Using tax abatements, financial incentives, and public investments to attract (or retain) firms is the primary economic development tool for many local governments. Often local job creation policies focus on increasing capital through grants, low-interest financing, and other economic development incentives. Theory predicts that capital subsidies induce firm behaviors that limit their job creation effects.
In a recent Upjohn Institute working paper funded by the Institute's ECRA program, Carlianne Patrick of Georgia State University employs the Incentives Environment Index, constructed from state constitutional provisions that limit and structure the ability of state and local governmental entities to aid private enterprises, and five-year county panels to test theoretical predictions on county capital expenditure and input mixes as well as industry establishment shares. The results indicate the act of increasing capital subsidy tools is associated with capital-labor substitution, decreased employment density, and changes in local industry mix.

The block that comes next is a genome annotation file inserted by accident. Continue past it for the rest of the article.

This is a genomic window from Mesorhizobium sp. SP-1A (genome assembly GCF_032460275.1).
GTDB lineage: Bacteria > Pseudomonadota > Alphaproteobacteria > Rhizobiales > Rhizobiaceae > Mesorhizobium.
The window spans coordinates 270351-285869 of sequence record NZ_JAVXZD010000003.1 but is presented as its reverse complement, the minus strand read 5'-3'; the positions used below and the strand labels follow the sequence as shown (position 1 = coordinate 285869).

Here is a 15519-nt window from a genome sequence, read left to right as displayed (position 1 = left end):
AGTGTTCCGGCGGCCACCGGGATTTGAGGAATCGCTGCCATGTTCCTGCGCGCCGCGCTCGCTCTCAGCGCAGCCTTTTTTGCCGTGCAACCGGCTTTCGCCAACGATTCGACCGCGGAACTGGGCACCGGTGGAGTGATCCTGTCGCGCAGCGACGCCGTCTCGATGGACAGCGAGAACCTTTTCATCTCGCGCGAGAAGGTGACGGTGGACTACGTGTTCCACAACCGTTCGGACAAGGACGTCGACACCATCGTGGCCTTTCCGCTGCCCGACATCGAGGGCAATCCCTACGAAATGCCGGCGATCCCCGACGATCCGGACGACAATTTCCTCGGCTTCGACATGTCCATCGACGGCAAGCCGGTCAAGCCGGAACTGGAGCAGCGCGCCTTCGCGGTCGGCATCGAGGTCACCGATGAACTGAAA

Read Jobless Capital? The Role of Capital Subsidies, by Carlianne Patrick.